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This article appears in the January 3, 2020 issue of Executive Intelligence Review.

[Print version of this article]

DECEMBER 16, 2019

A Celebration of the Living Beethoven:
The Path to Freedom Lies through Beauty

We present here an edited version of the program notes for the “Beethoven 250, Celebrated!” concert at Carnegie Hall’s Stern Auditorium, presented by the Foundation for the Revival of Classical Culture on December 16, 2019.

“To play a wrong note is insignificant; to play without passion is inexcusable.”

For those who have perhaps never encountered the music of composer Ludwig van Beethoven in a live performance—and we hope that many of you are here tonight—you could not have picked a better concert to attend than tonight’s program.

Beethoven Ennobles Us

Beethoven is one of the great friends of humanity, and all humanity deserves to hear—better, even to perform—his music. As the Chairwoman of the Board of the Foundation for the Revival of Classical Culture, the singer Elvira Green, said to the chorus while preparing this performance:

The example of Beethoven teaches us that we can rise above our limitations, and we can sometimes express far nobler ideals than our times, and perhaps even our lives, may seem to support or permit from us. It was for that very needing humanity that his Ninth Symphony was written—not for the rich, but for the poor in spirit; not for the materially privileged, but for the spiritually committed. And, as musicians, despite our constraints of time and our questionable ability, the heart with which we approach Beethoven’s message is the most important factor in delivering it.

For those who struggle against seemingly insurmountable odds, and dare to meet him on his own terms, Beethoven can be an unexpected ally and a brilliant source of strength. We repeat the seemingly outrageous proposal: All of humanity should find some way to perform some music written by Beethoven.

Some years ago, in the Democratic Republic of Congo, an airline pilot by the name of Armand Diangienda decided that he wanted to find a way to unite his country after decades of war and strife. He decided that he would bring people together, no matter what their musical backgrounds, to perform the Beethoven Ninth Symphony. And they did! This was done despite the limited musical training of most involved, and despite the fact that this also required even the building of many of the instruments—violins, cellos—that people did not possess.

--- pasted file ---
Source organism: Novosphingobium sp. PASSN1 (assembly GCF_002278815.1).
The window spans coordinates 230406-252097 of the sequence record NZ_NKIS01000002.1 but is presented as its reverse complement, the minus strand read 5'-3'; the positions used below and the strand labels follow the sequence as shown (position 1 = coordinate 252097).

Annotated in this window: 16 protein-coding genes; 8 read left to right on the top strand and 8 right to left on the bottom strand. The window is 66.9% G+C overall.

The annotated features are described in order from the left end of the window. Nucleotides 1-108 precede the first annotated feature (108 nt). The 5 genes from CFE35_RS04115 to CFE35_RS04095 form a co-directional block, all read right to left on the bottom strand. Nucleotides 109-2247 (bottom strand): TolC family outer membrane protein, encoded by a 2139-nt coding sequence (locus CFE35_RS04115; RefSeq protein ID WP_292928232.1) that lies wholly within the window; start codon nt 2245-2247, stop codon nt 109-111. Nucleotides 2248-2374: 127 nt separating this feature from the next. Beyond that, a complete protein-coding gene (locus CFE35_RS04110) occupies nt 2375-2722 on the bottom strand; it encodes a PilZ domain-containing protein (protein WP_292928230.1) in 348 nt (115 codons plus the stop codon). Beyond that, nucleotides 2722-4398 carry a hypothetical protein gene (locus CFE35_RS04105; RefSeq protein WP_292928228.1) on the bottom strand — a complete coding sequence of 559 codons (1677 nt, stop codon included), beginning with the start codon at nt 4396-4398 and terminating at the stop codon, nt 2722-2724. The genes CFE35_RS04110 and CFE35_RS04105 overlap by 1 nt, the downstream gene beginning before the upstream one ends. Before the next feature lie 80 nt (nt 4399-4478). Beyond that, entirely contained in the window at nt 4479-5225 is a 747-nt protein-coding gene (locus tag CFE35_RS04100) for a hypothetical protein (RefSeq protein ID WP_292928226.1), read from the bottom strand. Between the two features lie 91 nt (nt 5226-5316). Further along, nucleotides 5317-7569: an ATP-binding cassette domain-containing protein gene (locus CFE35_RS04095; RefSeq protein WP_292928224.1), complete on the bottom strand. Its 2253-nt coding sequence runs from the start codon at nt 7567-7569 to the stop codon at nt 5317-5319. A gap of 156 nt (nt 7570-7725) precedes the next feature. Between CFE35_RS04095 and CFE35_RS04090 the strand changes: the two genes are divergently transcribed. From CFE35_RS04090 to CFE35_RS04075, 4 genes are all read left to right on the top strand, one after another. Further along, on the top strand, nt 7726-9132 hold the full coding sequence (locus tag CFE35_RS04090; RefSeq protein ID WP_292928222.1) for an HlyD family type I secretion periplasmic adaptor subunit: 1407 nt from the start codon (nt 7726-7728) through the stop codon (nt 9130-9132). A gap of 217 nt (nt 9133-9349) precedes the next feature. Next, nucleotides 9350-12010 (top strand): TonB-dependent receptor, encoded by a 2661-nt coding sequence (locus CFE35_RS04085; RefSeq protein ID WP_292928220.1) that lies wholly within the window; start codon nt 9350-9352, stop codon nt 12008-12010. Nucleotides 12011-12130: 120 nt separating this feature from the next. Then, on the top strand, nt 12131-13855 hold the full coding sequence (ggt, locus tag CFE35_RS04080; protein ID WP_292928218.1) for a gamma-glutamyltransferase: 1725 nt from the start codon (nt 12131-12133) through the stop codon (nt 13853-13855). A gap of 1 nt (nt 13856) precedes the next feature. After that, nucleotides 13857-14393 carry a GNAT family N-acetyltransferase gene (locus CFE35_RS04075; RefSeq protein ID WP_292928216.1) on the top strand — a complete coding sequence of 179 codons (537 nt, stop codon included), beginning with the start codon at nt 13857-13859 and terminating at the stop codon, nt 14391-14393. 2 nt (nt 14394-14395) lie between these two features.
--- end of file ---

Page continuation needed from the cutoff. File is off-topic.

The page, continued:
The 2010 documentary, Kinshasa Symphony, tells that story. In 2012, trumpeter Wynton Marsalis, talking about the orchestra in discussion with Bob Simon of CBS’s 60 Minutes and Charlie Rose, said of a video of the ensemble that they showed:

I feel that it shows something about music—people—another tradition. They speak another language now—the language of Beethoven. And the music can teach you so much, when you encounter it, wherever you are. Because it’s universal music, it’s a universal statement. And that type of love and joy that they play with—I got full—when I saw it the first time—the orchestra, with their instruments. I think somebody like Beethoven—it’s one guy in the room—somewhere in his culture. They knew he was a genius, and he had a thought of universal brotherhood. He has nothing to do with the Europe that went all over the world and took stuff from people. He was giving something to people. So that’s why, over time, he stands to represent that ideal.

An amazed Bob Simon, reflecting on the Congo orchestra, asked Marsalis, “Do think that Beethoven would ever have expected that his Ninth Symphony would be performed in the Congo?” Marsalis, with a smile, and without even a pause, said, “He would probably have said, ‘Yeah, they will.’”

Our concert opens with the Brahms vocal composition Nänie (Lament). Composed to the text of a poem by Friedrich Schiller, Nänie begins with a proposition that would seem to be the greatest apparent challenge to human freedom: “Even the beautiful must die.” As Schiller had argued in his essay “On the Sublime,” human beings cannot truly be called free, if they can find no way to triumph above their physical mortality. It is in the realm of music, however, and that form of music known as poetry—a form which Friedrich Schiller’s poetry represented in the highest degree, according to Beethoven—that immortality is most clearly contained.

Schiller’s “Lament” itself overturns its opening proposition, and Schiller, Beethoven, Brahms and we appear, clothed in the immortality that only Beauty, itself an expression of a principle that dwells “above the stars,” provides. The path to Freedom lies through Beauty, and Beethoven the pathfinder, will always lead the way.

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